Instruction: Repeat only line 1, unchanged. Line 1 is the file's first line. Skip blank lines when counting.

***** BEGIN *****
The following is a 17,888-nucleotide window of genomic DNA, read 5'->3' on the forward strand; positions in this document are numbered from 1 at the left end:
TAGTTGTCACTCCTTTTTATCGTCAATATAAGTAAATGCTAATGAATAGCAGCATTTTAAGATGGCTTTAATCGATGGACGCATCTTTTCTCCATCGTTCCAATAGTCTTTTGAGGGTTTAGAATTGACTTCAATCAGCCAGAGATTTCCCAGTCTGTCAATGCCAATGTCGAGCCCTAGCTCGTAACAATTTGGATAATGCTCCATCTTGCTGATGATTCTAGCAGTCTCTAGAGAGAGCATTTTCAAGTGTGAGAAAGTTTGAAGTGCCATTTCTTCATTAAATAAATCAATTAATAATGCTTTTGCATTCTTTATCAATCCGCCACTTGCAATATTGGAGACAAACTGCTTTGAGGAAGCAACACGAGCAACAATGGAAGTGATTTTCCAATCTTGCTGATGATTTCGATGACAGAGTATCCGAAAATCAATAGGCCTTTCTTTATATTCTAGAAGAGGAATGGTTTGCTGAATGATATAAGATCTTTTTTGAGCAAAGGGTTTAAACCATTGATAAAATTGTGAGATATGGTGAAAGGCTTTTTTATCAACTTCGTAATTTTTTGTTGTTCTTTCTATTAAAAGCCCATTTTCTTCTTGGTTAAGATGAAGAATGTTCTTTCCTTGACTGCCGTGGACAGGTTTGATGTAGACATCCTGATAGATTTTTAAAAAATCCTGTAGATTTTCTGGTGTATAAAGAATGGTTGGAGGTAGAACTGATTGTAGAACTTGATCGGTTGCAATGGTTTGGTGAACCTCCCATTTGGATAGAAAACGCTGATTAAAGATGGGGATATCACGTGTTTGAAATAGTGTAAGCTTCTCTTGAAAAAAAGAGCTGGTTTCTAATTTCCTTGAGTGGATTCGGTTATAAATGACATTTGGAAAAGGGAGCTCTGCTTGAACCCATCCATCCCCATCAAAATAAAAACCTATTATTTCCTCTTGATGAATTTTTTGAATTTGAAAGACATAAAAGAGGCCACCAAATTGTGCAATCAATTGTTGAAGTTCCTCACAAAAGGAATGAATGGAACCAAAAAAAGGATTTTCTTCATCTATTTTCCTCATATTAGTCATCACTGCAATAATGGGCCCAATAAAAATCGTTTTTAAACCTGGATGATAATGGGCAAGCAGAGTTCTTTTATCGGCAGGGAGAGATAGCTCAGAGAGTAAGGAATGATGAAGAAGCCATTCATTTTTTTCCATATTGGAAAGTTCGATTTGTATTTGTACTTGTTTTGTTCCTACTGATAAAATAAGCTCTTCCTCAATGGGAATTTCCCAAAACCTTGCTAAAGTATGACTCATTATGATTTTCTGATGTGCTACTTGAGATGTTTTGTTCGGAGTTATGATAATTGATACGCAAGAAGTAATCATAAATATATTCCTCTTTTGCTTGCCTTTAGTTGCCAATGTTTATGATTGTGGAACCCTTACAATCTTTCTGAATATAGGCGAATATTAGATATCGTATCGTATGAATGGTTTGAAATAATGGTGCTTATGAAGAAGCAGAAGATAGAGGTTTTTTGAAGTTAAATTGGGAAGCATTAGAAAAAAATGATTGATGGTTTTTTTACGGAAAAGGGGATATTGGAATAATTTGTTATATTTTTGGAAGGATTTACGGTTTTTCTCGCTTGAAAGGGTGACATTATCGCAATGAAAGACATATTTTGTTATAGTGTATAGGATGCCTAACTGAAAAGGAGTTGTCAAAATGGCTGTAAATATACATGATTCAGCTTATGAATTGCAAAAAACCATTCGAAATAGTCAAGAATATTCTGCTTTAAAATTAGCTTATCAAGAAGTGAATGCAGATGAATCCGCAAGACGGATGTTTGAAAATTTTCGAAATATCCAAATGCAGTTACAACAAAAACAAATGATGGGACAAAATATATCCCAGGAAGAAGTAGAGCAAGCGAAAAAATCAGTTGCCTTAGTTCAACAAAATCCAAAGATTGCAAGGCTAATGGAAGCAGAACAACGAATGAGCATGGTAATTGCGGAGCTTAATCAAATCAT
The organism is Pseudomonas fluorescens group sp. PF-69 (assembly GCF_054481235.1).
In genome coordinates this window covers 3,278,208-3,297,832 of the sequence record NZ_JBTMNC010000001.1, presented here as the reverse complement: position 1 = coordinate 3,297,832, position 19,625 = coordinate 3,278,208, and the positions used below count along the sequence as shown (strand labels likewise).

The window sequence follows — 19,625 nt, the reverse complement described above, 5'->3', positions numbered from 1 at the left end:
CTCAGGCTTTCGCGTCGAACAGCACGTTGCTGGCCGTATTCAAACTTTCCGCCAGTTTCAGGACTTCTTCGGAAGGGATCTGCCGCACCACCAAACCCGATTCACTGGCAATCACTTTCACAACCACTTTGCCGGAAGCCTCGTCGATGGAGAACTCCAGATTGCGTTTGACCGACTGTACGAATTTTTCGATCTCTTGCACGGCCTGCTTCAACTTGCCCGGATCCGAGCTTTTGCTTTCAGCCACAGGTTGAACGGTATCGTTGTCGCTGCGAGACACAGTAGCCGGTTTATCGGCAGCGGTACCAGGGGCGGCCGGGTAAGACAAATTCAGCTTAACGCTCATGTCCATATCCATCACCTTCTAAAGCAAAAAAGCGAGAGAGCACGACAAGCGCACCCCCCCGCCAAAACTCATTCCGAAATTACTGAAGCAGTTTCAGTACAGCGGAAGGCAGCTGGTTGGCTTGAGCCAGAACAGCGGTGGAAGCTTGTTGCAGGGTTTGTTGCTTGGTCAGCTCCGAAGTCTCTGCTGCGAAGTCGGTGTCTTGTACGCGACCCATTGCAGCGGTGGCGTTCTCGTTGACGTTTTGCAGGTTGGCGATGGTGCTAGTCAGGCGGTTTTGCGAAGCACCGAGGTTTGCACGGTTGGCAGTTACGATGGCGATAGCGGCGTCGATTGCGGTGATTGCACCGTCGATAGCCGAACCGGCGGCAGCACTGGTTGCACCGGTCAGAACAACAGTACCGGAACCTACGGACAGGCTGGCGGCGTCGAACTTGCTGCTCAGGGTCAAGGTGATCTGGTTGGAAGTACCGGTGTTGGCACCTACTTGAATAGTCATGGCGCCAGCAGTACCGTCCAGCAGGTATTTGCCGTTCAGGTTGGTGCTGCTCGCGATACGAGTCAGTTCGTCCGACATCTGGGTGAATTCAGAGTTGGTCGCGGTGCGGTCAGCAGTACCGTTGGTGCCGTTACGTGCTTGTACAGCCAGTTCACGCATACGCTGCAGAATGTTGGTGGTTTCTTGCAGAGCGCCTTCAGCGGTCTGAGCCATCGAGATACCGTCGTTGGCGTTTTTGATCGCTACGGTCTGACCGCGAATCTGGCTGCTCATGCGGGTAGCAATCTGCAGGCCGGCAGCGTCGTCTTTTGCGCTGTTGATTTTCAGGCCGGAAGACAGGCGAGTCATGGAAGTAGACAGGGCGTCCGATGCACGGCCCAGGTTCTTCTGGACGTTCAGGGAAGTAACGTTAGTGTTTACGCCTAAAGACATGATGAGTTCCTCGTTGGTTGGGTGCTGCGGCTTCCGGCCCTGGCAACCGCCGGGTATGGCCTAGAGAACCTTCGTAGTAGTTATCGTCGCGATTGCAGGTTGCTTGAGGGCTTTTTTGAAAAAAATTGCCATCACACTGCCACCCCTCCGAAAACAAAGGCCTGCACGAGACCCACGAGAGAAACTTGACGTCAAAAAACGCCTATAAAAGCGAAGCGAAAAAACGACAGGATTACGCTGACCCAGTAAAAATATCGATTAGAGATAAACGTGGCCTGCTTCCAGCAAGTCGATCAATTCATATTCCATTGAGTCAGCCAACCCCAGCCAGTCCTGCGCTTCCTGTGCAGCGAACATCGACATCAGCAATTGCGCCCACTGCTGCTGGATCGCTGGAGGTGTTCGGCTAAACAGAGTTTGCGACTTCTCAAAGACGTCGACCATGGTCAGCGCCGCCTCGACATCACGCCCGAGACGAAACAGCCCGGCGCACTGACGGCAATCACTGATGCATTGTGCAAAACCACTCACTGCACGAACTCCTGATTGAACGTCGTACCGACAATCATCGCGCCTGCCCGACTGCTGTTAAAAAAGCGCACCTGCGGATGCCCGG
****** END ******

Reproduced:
The following is a 17,888-nucleotide window of genomic DNA, read 5'->3' on the forward strand; positions in this document are numbered from 1 at the left end: